-1
$\begingroup$

Note: The reason that I picked this one to self-answer was because it was a few weeks (months?) before the Wisconsin State Journal stopped printing Kenken puzzles. This was also the newest Kenken from the Wisconsin State Journal that I was able to access on the internet. There also doesn't seem to be any descriptions online on how to solve it.


Is there a logical way to deduce the solution to the "Challenging" Kenken in the Wisconsin State Journal from April 26, 2021?

enter image description here

+----+----+----+----+----+----+
|1-  |5-  |4   |10x           |
+    +    +----+----+----+----+
|    |    |7+  |5-  |13+      |
+----+----+    +    +----+    +
|80x |3   |    |    |1-  |    |
+    +----+----+----+    +----+
|         |3÷  |2-  |    |3+  |
+----+----+    +    +----+    +
|5-  |13+ |    |    |4   |    |
+    +    +----+----+----+----+
|    |         |2÷       |3   |
+----+----+----+----+----+----+
$\endgroup$
7
  • 5
    $\begingroup$ Why didn't you at least give the community a chance to answer the puzzle? I don't see any need for you to have answered it immediately after you posted it. The rules in the bottom left of the original image are, in my opinion, well written and easy to understand. $\endgroup$
    – ibanezplyr
    Nov 30, 2023 at 21:41
  • $\begingroup$ @ibanezplyr I think my thought process was that it was a question I already knew the answer to and to document the knowledge that I had (there are no other online resources for this). I do see the argument being that P.SE is mainly a site about people posting puzzles that they already know the answer to for other people to solve, however. $\endgroup$
    – CrSb0001
    Nov 30, 2023 at 21:56
  • 4
    $\begingroup$ This one is not particularly difficult or noteworthy. Why should such a common puzzle have any special attention? $\endgroup$ Nov 30, 2023 at 23:02
  • 2
    $\begingroup$ The solution is direct, there are no dead ends. This is just a random puzzle distributed to hundreds of newspapers. The fact that one particular newspaper stopped including KenKen in its puzzle page shortly after this one was published is irrelevant. I understand your reasons for posting, I just do not agree with them. $\endgroup$ Dec 1, 2023 at 0:17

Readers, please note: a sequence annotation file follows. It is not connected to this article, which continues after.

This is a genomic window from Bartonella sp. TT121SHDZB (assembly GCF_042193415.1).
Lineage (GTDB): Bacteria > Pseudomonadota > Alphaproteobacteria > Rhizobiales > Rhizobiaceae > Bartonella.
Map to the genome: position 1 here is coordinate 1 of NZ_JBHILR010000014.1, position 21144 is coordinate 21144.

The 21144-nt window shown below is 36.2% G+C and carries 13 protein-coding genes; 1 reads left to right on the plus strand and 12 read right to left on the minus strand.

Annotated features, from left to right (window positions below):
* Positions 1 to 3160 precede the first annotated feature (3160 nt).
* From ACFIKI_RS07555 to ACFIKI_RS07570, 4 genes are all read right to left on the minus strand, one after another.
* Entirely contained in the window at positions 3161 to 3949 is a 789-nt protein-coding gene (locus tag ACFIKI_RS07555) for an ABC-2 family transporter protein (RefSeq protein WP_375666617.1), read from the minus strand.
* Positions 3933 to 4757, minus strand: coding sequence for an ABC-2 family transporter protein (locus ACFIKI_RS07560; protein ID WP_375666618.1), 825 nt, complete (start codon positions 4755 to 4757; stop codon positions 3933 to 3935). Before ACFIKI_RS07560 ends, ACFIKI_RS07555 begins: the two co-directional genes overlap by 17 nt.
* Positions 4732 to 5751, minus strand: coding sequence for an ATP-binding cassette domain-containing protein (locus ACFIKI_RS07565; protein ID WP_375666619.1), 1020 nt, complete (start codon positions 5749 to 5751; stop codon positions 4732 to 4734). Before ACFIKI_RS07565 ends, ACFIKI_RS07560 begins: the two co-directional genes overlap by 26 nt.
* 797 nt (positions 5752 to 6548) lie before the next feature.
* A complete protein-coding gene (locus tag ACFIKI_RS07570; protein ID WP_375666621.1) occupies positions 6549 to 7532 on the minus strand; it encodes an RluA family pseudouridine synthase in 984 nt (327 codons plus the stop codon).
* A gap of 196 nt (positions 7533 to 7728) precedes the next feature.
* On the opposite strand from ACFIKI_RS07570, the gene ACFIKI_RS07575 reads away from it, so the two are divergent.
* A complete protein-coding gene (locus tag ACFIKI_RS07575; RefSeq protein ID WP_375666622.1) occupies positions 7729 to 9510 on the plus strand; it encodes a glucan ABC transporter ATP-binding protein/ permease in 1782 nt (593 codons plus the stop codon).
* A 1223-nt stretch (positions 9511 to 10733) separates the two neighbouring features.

• 2
    $\begingroup$ Is it possible that you tried to solve the version of the diagram that you posted above with a '5' instead of a '4' in R1C3? That leads to an unresolvable dead end rather quickly. $\endgroup$ Dec 2, 2023 at 23:58

1 Answer 1

-1
$\begingroup$

Yes, it is solvable!

  1. Fill in the numbers that do not have a +, -, x, or ÷:

enter image description here

  1. Note that there is only one way to get 5-, and using this information, we can put 1/6 in the 3 5- boxes and then logically deduce the (mostly because I kept hitting dead ends later on if I put a 1 in that box) (note that the 5 in R1C3 should be a 4 - I fixed that in this screenshot):

enter image description here

  1. Now take the ways we can multiply to 80 - this will help us solve the 80x box: We have
+---------+---------------------------+
|80x using|Ways to do it (no using 1*)|
+---------+---------------------------+
|1 number |             80            |
+---------+---------------------------+
|2 numbers|    2*40,4*20,5*16,8*10    |
+---------+---------------------------+
|3 numbers|     2*20*2,...,4*5*4      |
+---------+---------------------------+

The way to multiply to 80 with 3 numbers that doesn't cause any contradictions later on is 4*5*4 (which is legal because there are no boxes that confine numbers to a specific area, except for the boxes. It's only required that the 1-6 are unique in each column and row).

This forces a 4 in R2C6 and then (which I forgot to do earlier) we can deduce that the 3+ must be 1 and 2 in some order (only two unique numbers that add up to 3), so now our grid is

enter image description here

  1. To get to 10x with 3 numbers, we must have 5*2*1 in some order. We know that the 2 must be in R1C4 due to Kenken rules, forcing 1 in R1C5 and 5 in R1C6. Then, 2 is forced in R2C1, and so on and so on. Our breakthrough allows us to fill in a bunch of new numbers.

enter image description here

  1. Finally, note that R4C5 and R3C5 must be 6 and 5 respectively. Only then we can fill in R4C4 and R5C4 without running into a contradiction, and then the rest of the grid is trivial, with a final unique solution:

enter image description here

+----+----+----+----+----+----+    +---+---+---+---+---+---+
|1-  |5-  |4   |10x           |    | 3 | 6 | 4 | 2 | 1 | 5 |
+    +    +----+----+----+----+    +---+---+---+---+---+---+
|    |    |7+  |5-  |13+      |    | 2 | 1 | 5 | 6 | 3 | 4 |
+----+----+    +    +----+    +    +---+---+---+---+---+---+
|80x |3   |    |    |1-  |    |    | 4 | 3 | 2 | 1 | 5 | 6 |
+    +----+----+----+    +----+    +---+---+---+---+---+---+
|         |3÷  |2-  |    |3+  |    | 5 | 4 | 1 | 3 | 6 | 2 |
+----+----+    +    +----+    +    +---+---+---+---+---+---+
|5-  |13+ |    |    |4   |    |    | 6 | 2 | 3 | 5 | 4 | 1 |
+    +    +----+----+----+----+    +---+---+---+---+---+---+
|    |         |2÷       |3   |    | 1 | 5 | 6 | 4 | 2 | 3 |
+----+----+----+----+----+----+    +---+---+---+---+---+---+
$\endgroup$

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